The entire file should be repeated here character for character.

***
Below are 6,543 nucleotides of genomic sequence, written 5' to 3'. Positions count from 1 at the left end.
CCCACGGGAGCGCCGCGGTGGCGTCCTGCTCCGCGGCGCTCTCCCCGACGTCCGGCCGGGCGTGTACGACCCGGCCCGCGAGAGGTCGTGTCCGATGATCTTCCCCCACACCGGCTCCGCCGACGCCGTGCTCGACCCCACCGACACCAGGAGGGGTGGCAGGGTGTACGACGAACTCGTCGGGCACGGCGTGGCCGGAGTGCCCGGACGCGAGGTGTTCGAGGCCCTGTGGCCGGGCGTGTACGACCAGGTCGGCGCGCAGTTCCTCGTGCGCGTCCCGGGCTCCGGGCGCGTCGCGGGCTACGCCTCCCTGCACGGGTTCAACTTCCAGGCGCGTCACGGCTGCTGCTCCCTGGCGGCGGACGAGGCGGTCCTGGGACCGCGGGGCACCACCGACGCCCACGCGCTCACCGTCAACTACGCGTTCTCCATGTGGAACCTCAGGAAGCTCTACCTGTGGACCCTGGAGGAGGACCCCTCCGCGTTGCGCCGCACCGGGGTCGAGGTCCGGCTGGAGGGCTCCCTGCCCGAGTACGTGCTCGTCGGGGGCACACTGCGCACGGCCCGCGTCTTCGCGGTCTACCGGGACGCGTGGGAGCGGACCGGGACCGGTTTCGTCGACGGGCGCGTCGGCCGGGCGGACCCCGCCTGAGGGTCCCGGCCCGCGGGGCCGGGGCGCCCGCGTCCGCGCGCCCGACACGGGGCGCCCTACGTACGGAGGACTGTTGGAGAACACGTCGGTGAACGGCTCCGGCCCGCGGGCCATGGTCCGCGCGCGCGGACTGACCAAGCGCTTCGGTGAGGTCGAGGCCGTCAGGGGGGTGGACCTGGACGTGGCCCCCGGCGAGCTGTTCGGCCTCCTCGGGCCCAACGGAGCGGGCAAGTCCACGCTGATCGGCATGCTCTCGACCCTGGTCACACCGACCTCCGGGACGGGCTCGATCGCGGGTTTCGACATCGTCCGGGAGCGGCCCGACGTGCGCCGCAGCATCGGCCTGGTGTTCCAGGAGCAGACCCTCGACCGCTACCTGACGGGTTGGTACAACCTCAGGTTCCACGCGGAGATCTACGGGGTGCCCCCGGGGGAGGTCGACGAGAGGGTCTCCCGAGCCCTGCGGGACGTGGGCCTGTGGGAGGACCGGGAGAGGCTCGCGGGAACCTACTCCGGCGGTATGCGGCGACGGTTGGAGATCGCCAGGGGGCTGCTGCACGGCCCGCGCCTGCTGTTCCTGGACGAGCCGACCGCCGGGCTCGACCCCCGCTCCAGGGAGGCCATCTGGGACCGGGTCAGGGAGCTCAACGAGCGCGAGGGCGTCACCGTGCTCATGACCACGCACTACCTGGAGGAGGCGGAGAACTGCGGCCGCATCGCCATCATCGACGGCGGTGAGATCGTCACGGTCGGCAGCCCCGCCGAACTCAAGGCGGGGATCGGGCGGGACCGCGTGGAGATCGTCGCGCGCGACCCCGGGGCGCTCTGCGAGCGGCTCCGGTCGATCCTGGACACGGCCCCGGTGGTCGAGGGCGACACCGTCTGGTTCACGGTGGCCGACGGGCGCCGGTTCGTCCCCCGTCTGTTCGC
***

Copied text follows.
Below are 6,543 nucleotides of genomic sequence, written 5' to 3'. Positions count from 1 at the left end.
CCCACGGGAGCGCCGCGGTGGCGTCCTGCTCCGCGGCGCTCTCCCCGACGTCCGGCCGGGCGTGTACGACCCGGCCCGCGAGAGGTCGTGTCCGATGATCTTCCCCCACACCGGCTCCGCCGACGCCGTGCTCGACCCCACCGACACCAGGAGGGGTGGCAGGGTGTACGACGAACTCGTCGGGCACGGCGTGGCCGGAGTGCCCGGACGCGAGGTGTTCGAGGCCCTGTGGCCGGGCGTGTACGACCAGGTCGGCGCGCAGTTCCTCGTGCGCGTCCCGGGCTCCGGGCGCGTCGCGGGCTACGCCTCCCTGCACGGGTTCAACTTCCAGGCGCGTCACGGCTGCTGCTCCCTGGCGGCGGACGAGGCGGTCCTGGGACCGCGGGGCACCACCGACGCCCACGCGCTCACCGTCAACTACGCGTTCTCCATGTGGAACCTCAGGAAGCTCTACCTGTGGACCCTGGAGGAGGACCCCTCCGCGTTGCGCCGCACCGGGGTCGAGGTCCGGCTGGAGGGCTCCCTGCCCGAGTACGTGCTCGTCGGGGGCACACTGCGCACGGCCCGCGTCTTCGCGGTCTACCGGGACGCGTGGGAGCGGACCGGGACCGGTTTCGTCGACGGGCGCGTCGGCCGGGCGGACCCCGCCTGAGGGTCCCGGCCCGCGGGGCCGGGGCGCCCGCGTCCGCGCGCCCGACACGGGGCGCCCTACGTACGGAGGACTGTTGGAGAACACGTCGGTGAACGGCTCCGGCCCGCGGGCCATGGTCCGCGCGCGCGGACTGACCAAGCGCTTCGGTGAGGTCGAGGCCGTCAGGGGGGTGGACCTGGACGTGGCCCCCGGCGAGCTGTTCGGCCTCCTCGGGCCCAACGGAGCGGGCAAGTCCACGCTGATCGGCATGCTCTCGACCCTGGTCACACCGACCTCCGGGACGGGCTCGATCGCGGGTTTCGACATCGTCCGGGAGCGGCCCGACGTGCGCCGCAGCATCGGCCTGGTGTTCCAGGAGCAGACCCTCGACCGCTACCTGACGGGTTGGTACAACCTCAGGTTCCACGCGGAGATCTACGGGGTGCCCCCGGGGGAGGTCGACGAGAGGGTCTCCCGAGCCCTGCGGGACGTGGGCCTGTGGGAGGACCGGGAGAGGCTCGCGGGAACCTACTCCGGCGGTATGCGGCGACGGTTGGAGATCGCCAGGGGGCTGCTGCACGGCCCGCGCCTGCTGTTCCTGGACGAGCCGACCGCCGGGCTCGACCCCCGCTCCAGGGAGGCCATCTGGGACCGGGTCAGGGAGCTCAACGAGCGCGAGGGCGTCACCGTGCTCATGACCACGCACTACCTGGAGGAGGCGGAGAACTGCGGCCGCATCGCCATCATCGACGGCGGTGAGATCGTCACGGTCGGCAGCCCCGCCGAACTCAAGGCGGGGATCGGGCGGGACCGCGTGGAGATCGTCGCGCGCGACCCCGGGGCGCTCTGCGAGCGGCTCCGGTCGATCCTGGACACGGCCCCGGTGGTCGAGGGCGACACCGTCTGGTTCACGGTGGCCGACGGGCGCCGGTTCGTCCCCCGTCTGTTCGC